The governing parties, CDU/CSU and SPD, agreed in their coalition treaty last autumn quickly to reform the legislation on genetic engineering. In December 2005, Horst Seehofer (CSU), the Federal Minister responsible for Food, Agriculture and Consumer Protection, announced that relaxing the liability regulations for farmers would be an essential part of the reform. A concrete draft, however, has still not been presented.
In early summer, the media quoted an internal document of the Ministry naming three main aspects of the reform. According to this paper, liability regulations for farmers growing genetically modified crops are to be relaxed, and the release of genetically modified organisms for research purposes, as well as general research with transgenic plants, are to be eased. Minister Seehofer has distanced himself from this document. In June, he declared to a news agency that the current liability regulations would remain the same after the reform. Concerning rules for Good Agricultural Practice, the Minister spoke of separation distances of 150 metres between fields with conventional and genetically modified maize. Even after a reform of the federal gene technology legislation, the public site register would be maintained.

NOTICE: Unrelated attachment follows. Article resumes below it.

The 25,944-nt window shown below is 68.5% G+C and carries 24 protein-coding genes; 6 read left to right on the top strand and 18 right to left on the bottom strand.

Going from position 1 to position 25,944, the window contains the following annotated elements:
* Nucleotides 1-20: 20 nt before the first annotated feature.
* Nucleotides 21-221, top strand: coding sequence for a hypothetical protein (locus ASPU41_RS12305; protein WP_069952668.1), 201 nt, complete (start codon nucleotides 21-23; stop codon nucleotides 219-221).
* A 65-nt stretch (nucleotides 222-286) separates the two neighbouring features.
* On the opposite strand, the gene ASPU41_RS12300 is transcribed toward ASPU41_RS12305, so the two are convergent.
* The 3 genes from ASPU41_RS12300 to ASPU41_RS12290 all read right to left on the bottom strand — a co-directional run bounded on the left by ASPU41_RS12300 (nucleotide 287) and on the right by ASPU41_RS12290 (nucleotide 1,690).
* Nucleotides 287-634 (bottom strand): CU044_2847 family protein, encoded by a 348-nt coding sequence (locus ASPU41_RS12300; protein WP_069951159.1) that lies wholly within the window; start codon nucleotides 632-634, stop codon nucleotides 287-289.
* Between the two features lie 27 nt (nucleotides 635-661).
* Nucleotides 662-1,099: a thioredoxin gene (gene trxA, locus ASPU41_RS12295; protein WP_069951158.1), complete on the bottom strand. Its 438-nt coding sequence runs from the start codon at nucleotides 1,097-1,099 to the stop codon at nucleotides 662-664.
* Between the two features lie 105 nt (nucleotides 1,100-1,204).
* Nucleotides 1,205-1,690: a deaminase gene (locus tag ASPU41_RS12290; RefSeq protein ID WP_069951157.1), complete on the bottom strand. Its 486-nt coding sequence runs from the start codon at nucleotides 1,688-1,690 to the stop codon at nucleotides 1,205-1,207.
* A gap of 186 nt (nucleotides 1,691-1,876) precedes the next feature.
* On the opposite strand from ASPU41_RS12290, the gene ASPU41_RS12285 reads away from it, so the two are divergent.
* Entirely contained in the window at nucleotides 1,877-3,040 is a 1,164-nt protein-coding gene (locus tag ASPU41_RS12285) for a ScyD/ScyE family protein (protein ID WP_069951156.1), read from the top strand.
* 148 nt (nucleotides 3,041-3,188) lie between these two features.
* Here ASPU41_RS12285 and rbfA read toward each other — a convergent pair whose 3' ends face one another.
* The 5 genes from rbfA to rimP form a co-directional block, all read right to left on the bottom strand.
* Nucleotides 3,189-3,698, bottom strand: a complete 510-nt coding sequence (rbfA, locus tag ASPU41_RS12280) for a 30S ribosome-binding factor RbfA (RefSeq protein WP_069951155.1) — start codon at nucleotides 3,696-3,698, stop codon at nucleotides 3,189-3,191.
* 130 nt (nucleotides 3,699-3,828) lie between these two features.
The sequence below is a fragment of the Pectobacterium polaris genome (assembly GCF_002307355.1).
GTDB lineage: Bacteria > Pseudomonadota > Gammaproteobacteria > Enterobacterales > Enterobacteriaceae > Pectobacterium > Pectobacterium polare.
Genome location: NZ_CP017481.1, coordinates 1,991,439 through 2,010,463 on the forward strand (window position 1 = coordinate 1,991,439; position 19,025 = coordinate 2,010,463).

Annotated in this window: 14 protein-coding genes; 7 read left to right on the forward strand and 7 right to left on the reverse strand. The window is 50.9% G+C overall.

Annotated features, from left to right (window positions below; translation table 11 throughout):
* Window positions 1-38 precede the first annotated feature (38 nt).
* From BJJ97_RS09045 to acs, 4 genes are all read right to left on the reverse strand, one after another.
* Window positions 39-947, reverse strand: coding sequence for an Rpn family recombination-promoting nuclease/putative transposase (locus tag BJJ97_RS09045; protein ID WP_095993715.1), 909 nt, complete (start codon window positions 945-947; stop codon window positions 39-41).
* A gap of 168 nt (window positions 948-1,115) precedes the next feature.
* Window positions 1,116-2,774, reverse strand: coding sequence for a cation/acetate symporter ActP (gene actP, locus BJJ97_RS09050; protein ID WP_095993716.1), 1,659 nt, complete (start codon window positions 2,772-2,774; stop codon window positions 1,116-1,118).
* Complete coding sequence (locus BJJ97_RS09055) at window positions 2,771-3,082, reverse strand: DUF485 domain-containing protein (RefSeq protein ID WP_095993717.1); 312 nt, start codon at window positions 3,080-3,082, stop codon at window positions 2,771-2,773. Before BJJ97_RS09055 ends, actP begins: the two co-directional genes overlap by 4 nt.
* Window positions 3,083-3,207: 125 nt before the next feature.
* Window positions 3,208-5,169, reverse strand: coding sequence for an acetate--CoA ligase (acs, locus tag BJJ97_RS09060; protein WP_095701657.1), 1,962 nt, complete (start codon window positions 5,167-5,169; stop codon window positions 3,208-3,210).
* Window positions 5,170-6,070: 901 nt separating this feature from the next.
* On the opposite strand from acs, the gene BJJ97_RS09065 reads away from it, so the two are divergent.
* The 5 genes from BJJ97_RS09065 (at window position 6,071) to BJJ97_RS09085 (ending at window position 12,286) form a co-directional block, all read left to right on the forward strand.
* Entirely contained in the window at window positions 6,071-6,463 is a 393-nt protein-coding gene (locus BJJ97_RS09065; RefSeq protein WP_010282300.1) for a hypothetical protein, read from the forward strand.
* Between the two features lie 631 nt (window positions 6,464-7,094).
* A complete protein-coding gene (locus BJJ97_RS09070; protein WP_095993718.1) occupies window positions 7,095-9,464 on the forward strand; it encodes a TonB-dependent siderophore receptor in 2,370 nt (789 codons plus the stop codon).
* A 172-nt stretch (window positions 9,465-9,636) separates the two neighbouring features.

Fellow party members such as Katherina Reiche, a research politician and assistant chairperson of the political faction, criticised the Minister's position and asked Seehofer quickly to present a new Gene Technology Act which eases research, and commercial applications, of agri-biotechnology.